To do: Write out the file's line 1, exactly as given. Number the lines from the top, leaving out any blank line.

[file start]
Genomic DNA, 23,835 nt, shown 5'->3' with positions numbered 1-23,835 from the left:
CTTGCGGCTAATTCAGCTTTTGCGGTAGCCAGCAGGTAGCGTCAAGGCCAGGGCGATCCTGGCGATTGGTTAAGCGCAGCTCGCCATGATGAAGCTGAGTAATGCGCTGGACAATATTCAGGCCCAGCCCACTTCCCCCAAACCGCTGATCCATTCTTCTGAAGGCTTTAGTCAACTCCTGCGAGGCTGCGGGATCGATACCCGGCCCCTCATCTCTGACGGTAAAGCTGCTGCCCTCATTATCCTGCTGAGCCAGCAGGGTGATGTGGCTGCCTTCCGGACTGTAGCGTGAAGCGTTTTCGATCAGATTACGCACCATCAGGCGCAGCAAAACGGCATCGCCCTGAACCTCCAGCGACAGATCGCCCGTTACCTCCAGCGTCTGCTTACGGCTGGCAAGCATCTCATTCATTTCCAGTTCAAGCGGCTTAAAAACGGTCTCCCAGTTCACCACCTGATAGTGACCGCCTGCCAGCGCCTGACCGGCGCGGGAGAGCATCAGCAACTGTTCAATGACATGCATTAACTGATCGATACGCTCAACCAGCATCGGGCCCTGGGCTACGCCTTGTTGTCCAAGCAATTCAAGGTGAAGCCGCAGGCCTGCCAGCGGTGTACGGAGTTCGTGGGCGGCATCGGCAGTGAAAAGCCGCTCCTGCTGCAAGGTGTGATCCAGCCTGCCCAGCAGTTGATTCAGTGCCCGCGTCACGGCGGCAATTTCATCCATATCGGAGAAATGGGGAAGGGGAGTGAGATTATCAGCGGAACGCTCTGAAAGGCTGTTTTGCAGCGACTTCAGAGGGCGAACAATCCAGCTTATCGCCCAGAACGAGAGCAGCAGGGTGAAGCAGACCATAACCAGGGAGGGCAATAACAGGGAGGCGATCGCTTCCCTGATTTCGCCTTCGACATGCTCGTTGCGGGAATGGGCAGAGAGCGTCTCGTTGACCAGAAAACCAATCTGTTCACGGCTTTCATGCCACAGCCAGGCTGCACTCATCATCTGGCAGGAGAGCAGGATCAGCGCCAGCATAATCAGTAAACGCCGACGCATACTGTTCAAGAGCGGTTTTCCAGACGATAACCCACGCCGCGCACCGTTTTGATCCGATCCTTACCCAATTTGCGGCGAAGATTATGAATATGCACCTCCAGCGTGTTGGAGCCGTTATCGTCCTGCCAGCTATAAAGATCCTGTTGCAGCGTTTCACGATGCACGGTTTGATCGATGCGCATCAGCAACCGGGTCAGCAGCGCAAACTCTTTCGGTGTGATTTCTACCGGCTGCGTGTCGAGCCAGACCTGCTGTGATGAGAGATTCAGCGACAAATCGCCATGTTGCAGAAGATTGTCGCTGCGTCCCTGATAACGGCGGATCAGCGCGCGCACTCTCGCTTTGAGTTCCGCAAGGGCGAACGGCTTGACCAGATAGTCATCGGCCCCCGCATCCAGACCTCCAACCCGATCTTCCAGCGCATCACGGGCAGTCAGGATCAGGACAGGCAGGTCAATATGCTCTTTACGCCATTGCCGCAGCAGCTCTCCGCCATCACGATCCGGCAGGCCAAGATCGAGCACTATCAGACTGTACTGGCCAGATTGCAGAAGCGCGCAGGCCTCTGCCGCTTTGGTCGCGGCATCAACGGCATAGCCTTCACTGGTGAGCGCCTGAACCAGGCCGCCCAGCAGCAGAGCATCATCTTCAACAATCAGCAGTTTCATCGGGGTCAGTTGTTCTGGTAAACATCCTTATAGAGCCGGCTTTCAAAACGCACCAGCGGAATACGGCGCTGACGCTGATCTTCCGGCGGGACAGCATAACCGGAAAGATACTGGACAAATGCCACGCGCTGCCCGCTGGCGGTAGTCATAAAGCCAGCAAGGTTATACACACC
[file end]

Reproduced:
Genomic DNA, 23,835 nt, shown 5'->3' with positions numbered 1-23,835 from the left: